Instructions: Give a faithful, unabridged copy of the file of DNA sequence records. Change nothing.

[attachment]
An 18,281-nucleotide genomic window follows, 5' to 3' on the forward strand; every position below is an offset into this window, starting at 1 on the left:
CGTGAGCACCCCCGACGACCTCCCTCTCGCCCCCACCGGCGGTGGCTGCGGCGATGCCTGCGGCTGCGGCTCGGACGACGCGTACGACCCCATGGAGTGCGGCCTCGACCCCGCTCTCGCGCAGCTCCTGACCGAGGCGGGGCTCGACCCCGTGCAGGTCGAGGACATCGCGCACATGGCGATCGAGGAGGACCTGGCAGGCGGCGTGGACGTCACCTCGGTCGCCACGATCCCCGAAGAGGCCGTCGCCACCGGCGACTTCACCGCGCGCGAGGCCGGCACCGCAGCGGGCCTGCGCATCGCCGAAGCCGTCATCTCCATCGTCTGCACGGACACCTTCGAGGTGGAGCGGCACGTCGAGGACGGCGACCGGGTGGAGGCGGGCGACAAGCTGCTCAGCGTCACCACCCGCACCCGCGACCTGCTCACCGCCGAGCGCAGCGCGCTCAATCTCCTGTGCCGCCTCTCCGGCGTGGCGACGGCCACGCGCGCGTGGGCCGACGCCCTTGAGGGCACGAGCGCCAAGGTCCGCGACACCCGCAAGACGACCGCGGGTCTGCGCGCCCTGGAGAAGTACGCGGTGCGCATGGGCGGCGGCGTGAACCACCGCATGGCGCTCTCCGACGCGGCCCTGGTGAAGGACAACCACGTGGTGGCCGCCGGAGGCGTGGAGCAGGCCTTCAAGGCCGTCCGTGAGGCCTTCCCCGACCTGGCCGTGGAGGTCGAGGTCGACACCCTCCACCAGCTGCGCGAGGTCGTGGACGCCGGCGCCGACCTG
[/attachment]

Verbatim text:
An 18,281-nucleotide genomic window follows, 5' to 3' on the forward strand; every position below is an offset into this window, starting at 1 on the left:
CGTGAGCACCCCCGACGACCTCCCTCTCGCCCCCACCGGCGGTGGCTGCGGCGATGCCTGCGGCTGCGGCTCGGACGACGCGTACGACCCCATGGAGTGCGGCCTCGACCCCGCTCTCGCGCAGCTCCTGACCGAGGCGGGGCTCGACCCCGTGCAGGTCGAGGACATCGCGCACATGGCGATCGAGGAGGACCTGGCAGGCGGCGTGGACGTCACCTCGGTCGCCACGATCCCCGAAGAGGCCGTCGCCACCGGCGACTTCACCGCGCGCGAGGCCGGCACCGCAGCGGGCCTGCGCATCGCCGAAGCCGTCATCTCCATCGTCTGCACGGACACCTTCGAGGTGGAGCGGCACGTCGAGGACGGCGACCGGGTGGAGGCGGGCGACAAGCTGCTCAGCGTCACCACCCGCACCCGCGACCTGCTCACCGCCGAGCGCAGCGCGCTCAATCTCCTGTGCCGCCTCTCCGGCGTGGCGACGGCCACGCGCGCGTGGGCCGACGCCCTTGAGGGCACGAGCGCCAAGGTCCGCGACACCCGCAAGACGACCGCGGGTCTGCGCGCCCTGGAGAAGTACGCGGTGCGCATGGGCGGCGGCGTGAACCACCGCATGGCGCTCTCCGACGCGGCCCTGGTGAAGGACAACCACGTGGTGGCCGCCGGAGGCGTGGAGCAGGCCTTCAAGGCCGTCCGTGAGGCCTTCCCCGACCTGGCCGTGGAGGTCGAGGTCGACACCCTCCACCAGCTGCGCGAGGTCGTGGACGCCGGCGCCGACCTG